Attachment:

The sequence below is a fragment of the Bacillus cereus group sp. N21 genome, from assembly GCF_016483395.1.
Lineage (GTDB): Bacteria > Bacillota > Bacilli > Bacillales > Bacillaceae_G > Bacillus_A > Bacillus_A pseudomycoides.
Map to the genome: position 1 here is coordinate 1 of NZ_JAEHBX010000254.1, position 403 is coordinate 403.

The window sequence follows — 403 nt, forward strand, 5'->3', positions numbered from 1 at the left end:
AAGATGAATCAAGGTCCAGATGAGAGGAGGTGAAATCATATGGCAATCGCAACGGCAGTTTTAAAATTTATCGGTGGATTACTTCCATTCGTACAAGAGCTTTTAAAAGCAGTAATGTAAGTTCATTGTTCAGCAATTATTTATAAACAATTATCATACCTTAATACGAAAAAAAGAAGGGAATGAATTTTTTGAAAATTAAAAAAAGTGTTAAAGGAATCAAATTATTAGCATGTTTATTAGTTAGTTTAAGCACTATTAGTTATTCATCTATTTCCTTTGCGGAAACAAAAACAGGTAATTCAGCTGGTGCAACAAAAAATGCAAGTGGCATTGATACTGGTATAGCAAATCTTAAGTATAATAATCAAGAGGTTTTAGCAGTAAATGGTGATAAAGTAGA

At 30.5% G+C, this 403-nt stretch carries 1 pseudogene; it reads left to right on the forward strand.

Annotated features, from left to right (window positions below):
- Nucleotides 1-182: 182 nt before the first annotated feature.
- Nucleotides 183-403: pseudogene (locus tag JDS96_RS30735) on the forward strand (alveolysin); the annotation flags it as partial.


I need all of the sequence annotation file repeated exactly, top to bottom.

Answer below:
The sequence below is a fragment of the Bacillus cereus group sp. N21 genome, from assembly GCF_016483395.1.
Lineage (GTDB): Bacteria > Bacillota > Bacilli > Bacillales > Bacillaceae_G > Bacillus_A > Bacillus_A pseudomycoides.
Map to the genome: position 1 here is coordinate 1 of NZ_JAEHBX010000254.1, position 403 is coordinate 403.

The window sequence follows — 403 nt, forward strand, 5'->3', positions numbered from 1 at the left end:
AAGATGAATCAAGGTCCAGATGAGAGGAGGTGAAATCATATGGCAATCGCAACGGCAGTTTTAAAATTTATCGGTGGATTACTTCCATTCGTACAAGAGCTTTTAAAAGCAGTAATGTAAGTTCATTGTTCAGCAATTATTTATAAACAATTATCATACCTTAATACGAAAAAAAGAAGGGAATGAATTTTTTGAAAATTAAAAAAAGTGTTAAAGGAATCAAATTATTAGCATGTTTATTAGTTAGTTTAAGCACTATTAGTTATTCATCTATTTCCTTTGCGGAAACAAAAACAGGTAATTCAGCTGGTGCAACAAAAAATGCAAGTGGCATTGATACTGGTATAGCAAATCTTAAGTATAATAATCAAGAGGTTTTAGCAGTAAATGGTGATAAAGTAGA

At 30.5% G+C, this 403-nt stretch carries 1 pseudogene; it reads left to right on the forward strand.

Annotated features, from left to right (window positions below):
- Nucleotides 1-182: 182 nt before the first annotated feature.
- Nucleotides 183-403: pseudogene (locus tag JDS96_RS30735) on the forward strand (alveolysin); the annotation flags it as partial.